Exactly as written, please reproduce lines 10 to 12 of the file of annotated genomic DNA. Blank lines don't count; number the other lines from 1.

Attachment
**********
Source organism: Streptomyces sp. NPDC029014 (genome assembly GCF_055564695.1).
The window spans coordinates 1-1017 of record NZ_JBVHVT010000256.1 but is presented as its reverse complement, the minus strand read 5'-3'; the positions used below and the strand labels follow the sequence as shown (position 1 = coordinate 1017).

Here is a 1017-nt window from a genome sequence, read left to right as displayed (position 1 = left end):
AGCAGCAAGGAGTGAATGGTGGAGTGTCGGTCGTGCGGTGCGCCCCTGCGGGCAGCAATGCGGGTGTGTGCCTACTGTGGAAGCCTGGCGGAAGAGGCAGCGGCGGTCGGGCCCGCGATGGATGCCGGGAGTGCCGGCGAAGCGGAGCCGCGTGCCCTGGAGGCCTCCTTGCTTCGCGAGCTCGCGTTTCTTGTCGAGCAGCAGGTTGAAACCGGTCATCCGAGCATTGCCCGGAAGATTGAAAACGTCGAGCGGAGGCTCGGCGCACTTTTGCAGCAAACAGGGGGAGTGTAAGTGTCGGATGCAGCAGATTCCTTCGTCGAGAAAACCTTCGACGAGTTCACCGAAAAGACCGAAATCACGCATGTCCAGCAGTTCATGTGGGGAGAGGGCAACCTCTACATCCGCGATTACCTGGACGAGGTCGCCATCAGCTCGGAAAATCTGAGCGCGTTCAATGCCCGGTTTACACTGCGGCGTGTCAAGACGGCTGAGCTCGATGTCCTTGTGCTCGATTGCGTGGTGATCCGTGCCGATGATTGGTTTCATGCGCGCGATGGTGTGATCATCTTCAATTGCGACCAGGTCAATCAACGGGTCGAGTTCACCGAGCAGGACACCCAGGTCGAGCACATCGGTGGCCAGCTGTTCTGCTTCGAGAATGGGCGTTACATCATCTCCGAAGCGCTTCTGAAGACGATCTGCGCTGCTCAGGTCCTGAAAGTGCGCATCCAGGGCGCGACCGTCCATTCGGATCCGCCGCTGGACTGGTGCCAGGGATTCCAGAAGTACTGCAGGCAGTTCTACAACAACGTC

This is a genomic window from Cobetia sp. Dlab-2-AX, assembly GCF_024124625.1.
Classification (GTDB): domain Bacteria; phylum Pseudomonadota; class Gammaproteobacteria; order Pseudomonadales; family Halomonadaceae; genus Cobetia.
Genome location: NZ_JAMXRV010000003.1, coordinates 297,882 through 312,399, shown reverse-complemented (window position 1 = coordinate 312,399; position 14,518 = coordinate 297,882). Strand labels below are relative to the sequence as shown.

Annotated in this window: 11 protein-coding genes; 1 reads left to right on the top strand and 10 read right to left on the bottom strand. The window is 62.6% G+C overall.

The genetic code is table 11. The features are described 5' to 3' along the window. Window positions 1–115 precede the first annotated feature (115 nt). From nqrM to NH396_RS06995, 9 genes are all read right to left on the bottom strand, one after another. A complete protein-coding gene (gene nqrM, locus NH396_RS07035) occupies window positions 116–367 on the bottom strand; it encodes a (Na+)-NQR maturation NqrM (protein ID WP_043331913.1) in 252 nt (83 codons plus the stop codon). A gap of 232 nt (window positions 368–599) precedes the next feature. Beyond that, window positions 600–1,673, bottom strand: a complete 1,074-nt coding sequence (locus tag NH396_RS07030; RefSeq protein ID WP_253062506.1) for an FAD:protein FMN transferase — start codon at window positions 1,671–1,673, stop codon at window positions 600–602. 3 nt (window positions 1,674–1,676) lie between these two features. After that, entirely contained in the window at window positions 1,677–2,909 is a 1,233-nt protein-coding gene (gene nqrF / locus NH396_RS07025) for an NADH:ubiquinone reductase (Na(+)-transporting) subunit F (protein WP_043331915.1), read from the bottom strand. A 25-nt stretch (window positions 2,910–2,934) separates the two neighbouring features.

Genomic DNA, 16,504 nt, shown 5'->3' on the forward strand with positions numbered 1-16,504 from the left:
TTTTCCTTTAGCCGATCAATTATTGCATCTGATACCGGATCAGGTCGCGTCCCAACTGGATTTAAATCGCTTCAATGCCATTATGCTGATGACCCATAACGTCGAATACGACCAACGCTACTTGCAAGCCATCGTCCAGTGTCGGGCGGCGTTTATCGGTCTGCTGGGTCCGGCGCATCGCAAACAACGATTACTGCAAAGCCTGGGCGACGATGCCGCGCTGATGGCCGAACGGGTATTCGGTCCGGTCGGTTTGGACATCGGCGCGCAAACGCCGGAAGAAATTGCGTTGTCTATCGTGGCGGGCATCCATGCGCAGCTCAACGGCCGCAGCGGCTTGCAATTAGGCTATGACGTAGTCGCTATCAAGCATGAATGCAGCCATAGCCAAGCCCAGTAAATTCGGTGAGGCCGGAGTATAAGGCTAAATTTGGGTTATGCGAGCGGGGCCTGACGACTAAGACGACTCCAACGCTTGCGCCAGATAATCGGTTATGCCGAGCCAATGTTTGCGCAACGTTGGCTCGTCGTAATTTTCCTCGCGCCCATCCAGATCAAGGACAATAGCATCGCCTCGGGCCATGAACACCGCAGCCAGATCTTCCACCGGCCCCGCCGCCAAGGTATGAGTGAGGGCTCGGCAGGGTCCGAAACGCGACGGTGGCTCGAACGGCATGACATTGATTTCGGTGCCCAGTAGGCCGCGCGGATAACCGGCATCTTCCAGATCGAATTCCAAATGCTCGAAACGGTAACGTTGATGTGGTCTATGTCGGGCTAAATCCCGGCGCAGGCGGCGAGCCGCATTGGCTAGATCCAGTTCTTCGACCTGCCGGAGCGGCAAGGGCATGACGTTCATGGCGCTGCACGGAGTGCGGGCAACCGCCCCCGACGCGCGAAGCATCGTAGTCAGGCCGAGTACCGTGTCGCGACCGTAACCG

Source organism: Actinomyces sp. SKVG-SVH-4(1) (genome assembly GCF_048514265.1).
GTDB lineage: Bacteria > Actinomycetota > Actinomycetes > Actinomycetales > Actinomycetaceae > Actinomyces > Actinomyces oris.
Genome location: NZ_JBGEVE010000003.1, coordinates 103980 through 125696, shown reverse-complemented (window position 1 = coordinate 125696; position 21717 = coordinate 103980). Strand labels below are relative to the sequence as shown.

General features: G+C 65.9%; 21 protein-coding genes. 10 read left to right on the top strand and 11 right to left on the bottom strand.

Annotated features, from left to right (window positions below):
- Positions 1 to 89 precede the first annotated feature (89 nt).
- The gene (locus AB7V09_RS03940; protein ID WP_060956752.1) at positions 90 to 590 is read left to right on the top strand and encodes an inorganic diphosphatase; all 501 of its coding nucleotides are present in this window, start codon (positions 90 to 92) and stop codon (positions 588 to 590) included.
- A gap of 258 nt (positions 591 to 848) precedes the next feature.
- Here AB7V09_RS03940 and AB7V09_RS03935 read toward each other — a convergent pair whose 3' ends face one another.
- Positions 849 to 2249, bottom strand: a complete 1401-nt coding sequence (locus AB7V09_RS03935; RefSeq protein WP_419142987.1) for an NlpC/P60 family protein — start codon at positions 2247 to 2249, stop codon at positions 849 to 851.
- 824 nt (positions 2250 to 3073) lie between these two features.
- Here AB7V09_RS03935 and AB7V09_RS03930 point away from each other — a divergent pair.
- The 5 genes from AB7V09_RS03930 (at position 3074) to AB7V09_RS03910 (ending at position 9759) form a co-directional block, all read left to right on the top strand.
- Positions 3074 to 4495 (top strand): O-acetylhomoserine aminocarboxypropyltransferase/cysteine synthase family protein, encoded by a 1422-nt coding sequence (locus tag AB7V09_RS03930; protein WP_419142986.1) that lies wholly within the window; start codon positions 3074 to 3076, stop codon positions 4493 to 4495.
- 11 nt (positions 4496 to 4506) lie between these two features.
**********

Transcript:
Genomic DNA, 16,504 nt, shown 5'->3' on the forward strand with positions numbered 1-16,504 from the left:
TTTTCCTTTAGCCGATCAATTATTGCATCTGATACCGGATCAGGTCGCGTCCCAACTGGATTTAAATCGCTTCAATGCCATTATGCTGATGACCCATAACGTCGAATACGACCAACGCTACTTGCAAGCCATCGTCCAGTGTCGGGCGGCGTTTATCGGTCTGCTGGGTCCGGCGCATCGCAAACAACGATTACTGCAAAGCCTGGGCGACGATGCCGCGCTGATGGCCGAACGGGTATTCGGTCCGGTCGGTTTGGACATCGGCGCGCAAACGCCGGAAGAAATTGCGTTGTCTATCGTGGCGGGCATCCATGCGCAGCTCAACGGCCGCAGCGGCTTGCAATTAGGCTATGACGTAGTCGCTATCAAGCATGAATGCAGCCATAGCCAAGCCCAGTAAATTCGGTGAGGCCGGAGTATAAGGCTAAATTTGGGTTATGCGAGCGGGGCCTGACGACTAAGACGACTCCAACGCTTGCGCCAGATAATCGGTTATGCCGAGCCAATGTTTGCGCAACGTTGGCTCGTCGTAATTTTCCTCGCGCCCATCCAGATCAAGGACAATAGCATCGCCTCGGGCCATGAACACCGCAGCCAGATCTTCCACCGGCCCCGCCGCCAAGGTATGAGTGAGGGCTCGGCAGGGTCCGAAACGCGACGGTGGCTCGAACGGCATGACATTGATTTCGGTGCCCAGTAGGCCGCGCGGATAACCGGCATCTTCCAGATCGAATTCCAAATGCTCGAAACGGTAACGTTGATGTGGTCTATGTCGGGCTAAATCCCGGCGCAGGCGGCGAGCCGCATTGGCTAGATCCAGTTCTTCGACCTGCCGGAGCGGCAAGGGCATGACGTTCATGGCGCTGCACGGAGTGCGGGCAACCGCCCCCGACGCGCGAAGCATCGTAGTCAGGCCGAGTACCGTGTCGCGACCGTAACCG

Source organism: Actinomyces sp. SKVG-SVH-4(1) (genome assembly GCF_048514265.1).